A cash boost for struggling families is urgently needed to spare up to 700,000 children from poverty, a report warns today.
Strengthening the welfare system by doubling child benefit payments or hiking Universal Credit and tax credits for kids would help the poorest families, according to a study by the Institute for Public Policy Research and the Trades Union Congress.
In a research paper published today, they call on ministers to pump cash into childcare to ensure parents can continue to work during the coronavirus crisis.
The “family stimulus” demanded would help boost the economy through higher household spending, increasing GDP by £19billion, they claimed.
The Government should maintain the emergency £20 increase to Universal Credit and tax credits made at the beginning of the pandemic but which is due to end in April, they say.
TUC general secretary Frances O’Grady said: “We need additional protection for children and families as part of the Government’s wider package of support.
“Some of this must go directly to families to prevent an increase in child poverty and to lift more families above the poverty line – and it’s vital to support childcare services too, which have been heavily hit by the pandemic.
“When a childcare provider goes out of business, the knock-on effects are dreadful for working parents, employers and the economy.
“Without childcare, many parents would have to reduce their hours, or may not be able to work at all, and that will hold back our economic recovery.”
Poverty in Britain is generally defined as having a household income below 60% of the average.
Researchers examined two ways to boost cash to families – doubling child benefit and increasing the child element of Universal Credit by £20 a week per child and removing the two-child limit.
The child benefit move would inject £14billion into the economy over the next 18 months and lift more than 500,000 children and 200,000 adults out of poverty, they say.
Increasing the child element of Universal Credit and removing the two-child limit would pump £11billion into the economy over the next 18 months and raise more than 700,000 children and 300,000 adults out of poverty, according to the study.
IPPR executive director Carys Roberts said: “Families across the country are in dire financial straits and hundreds of thousands more will have the rug pulled from under them this winter through no fault of their own.
“The Government’s plan is missing a crucial piece of support.
“We have one of the least generous social security systems of any developed country.
“The higher payments we’re calling for with the TUC today will mean fewer families forced to rely on foodbanks to feed their children or otherwise scrambling to keep themselves afloat as the pandemic continues.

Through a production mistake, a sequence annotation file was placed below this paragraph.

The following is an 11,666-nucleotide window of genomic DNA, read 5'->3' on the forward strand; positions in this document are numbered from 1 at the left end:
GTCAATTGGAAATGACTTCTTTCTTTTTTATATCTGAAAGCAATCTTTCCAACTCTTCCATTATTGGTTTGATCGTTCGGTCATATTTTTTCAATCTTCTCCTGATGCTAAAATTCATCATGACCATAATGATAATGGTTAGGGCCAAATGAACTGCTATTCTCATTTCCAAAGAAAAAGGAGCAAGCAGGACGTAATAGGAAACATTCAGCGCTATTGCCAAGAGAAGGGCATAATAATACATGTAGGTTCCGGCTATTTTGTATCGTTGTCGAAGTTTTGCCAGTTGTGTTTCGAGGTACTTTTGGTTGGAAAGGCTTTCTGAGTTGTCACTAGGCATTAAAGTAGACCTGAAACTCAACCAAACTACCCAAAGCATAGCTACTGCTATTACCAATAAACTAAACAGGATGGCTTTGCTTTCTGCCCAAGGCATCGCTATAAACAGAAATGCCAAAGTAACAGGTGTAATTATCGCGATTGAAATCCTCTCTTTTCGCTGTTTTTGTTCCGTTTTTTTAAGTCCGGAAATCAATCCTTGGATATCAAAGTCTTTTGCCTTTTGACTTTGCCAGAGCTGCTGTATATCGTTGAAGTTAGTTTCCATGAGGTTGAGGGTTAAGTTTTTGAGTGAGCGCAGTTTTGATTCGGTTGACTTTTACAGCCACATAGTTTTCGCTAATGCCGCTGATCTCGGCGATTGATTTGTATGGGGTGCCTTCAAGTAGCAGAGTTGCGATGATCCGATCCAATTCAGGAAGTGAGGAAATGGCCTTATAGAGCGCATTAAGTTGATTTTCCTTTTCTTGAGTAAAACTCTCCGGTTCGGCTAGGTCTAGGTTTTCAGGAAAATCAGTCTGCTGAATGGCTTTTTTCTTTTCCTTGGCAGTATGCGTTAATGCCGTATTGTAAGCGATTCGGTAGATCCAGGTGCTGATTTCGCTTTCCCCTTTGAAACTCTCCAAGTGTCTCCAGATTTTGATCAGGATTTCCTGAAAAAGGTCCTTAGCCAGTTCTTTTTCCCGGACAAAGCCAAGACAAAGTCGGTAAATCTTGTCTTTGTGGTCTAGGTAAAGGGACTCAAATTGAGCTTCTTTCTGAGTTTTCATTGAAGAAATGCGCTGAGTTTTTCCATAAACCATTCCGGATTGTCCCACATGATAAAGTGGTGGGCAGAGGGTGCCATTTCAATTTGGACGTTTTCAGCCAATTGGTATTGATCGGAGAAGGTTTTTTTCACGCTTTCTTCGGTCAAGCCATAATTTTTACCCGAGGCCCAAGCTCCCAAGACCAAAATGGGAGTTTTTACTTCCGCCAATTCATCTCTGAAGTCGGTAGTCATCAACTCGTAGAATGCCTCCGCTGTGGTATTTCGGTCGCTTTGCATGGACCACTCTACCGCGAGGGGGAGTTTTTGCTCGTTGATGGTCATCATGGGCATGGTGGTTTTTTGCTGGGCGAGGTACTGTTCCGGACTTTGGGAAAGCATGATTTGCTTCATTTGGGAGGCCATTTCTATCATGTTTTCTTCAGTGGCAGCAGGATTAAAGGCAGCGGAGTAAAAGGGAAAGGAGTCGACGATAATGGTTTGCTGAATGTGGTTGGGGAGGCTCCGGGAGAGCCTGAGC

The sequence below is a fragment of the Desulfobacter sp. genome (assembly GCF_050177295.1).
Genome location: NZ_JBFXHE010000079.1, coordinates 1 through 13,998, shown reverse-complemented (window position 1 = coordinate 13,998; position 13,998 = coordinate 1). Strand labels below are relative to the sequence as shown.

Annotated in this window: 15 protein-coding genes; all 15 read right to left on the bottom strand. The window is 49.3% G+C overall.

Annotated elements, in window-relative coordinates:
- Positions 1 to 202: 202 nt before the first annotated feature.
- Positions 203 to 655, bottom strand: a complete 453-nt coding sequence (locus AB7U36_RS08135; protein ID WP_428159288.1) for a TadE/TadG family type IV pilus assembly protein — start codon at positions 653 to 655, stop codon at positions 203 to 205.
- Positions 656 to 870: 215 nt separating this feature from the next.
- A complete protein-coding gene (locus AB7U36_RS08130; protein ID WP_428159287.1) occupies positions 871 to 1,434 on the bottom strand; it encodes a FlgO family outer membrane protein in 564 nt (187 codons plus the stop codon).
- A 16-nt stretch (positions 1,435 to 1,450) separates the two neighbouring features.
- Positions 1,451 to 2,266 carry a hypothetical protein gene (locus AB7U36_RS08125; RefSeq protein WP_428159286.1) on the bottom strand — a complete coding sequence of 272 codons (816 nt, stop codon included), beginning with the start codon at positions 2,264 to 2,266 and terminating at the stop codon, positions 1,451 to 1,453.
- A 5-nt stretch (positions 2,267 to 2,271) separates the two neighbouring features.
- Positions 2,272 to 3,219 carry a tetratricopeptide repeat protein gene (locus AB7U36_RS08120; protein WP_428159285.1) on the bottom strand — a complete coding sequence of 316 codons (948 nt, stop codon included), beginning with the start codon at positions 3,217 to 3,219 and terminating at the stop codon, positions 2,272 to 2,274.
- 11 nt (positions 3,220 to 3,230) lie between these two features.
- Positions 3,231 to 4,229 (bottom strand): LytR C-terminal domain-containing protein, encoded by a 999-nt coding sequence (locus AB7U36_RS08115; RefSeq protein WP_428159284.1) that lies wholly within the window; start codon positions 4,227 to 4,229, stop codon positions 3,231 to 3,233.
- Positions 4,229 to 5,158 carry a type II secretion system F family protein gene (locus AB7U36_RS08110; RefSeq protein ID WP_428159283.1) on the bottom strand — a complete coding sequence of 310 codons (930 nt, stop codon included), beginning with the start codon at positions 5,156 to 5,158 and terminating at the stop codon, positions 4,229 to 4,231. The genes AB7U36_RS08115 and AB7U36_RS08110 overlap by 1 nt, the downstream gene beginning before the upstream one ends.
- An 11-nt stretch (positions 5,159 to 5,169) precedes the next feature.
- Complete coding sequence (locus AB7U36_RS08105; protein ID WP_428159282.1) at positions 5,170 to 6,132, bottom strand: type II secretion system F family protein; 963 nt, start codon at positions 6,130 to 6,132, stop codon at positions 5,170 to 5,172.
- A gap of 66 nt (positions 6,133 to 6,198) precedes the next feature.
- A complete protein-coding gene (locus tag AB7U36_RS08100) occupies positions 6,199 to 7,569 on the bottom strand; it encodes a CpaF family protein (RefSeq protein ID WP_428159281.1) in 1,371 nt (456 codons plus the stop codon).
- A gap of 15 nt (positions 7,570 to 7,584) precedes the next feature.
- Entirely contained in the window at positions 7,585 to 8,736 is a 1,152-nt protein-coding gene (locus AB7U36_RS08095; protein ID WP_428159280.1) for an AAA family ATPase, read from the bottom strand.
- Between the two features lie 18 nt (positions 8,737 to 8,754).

“Putting more money into families’ pockets will spare hundreds of thousands of children from the scarring effects of poverty over the next 18 months.
“But this family stimulus will also mean an economic stimulus – helping to keep the economy going as we push through the pandemic, and preventing even more jobs being lost.”
A Government spokeswoman said: “This Government has consistently supported the lowest-paid families.
“We have raised the living wage, ended the benefit freeze and funded free childcare in addition to allowing up to 85% of childcare costs to be claimed back on Universal Credit.
“This is on top of £9.3billion extra welfare support during the coronavirus pandemic.
“The benefit cap provides a reasonable safety net of support for the most vulnerable and some claimants may qualify for a nine-month period where Universal Credit is not capped.”
Separately, the Government today announced working parents on the Government’s coronavirus support schemes will still be eligible for childcare support even if their income falls below the minimum threshold requirement.
From Sunday, eligible working parents who receive help through the Government’s new Job Support Scheme and extended Self-Employed Income Support Scheme will continue to receive their childcare entitlements – including the 30 hours offer and Tax-Free Childcare, even if their income temporarily falls below the threshold whilst on the schemes.
Children’s Minister Vicky Ford said: “This Government is increasing the safety net available to families, protecting working parents and our dedicated early years sector.
“This has been our constant priority, which is why I am so pleased to see attendance rates rising, as more parents return to work and take up the formal childcare arrangements they used before Covid-19 struck.
“It’s testament to the hard work of early years professionals that these numbers are returning to what we would have seen before the pandemic.
“We know challenges remain for many families, which is why we continue to protect parents’ eligibility for our free childcare offers so they retain this vital support.”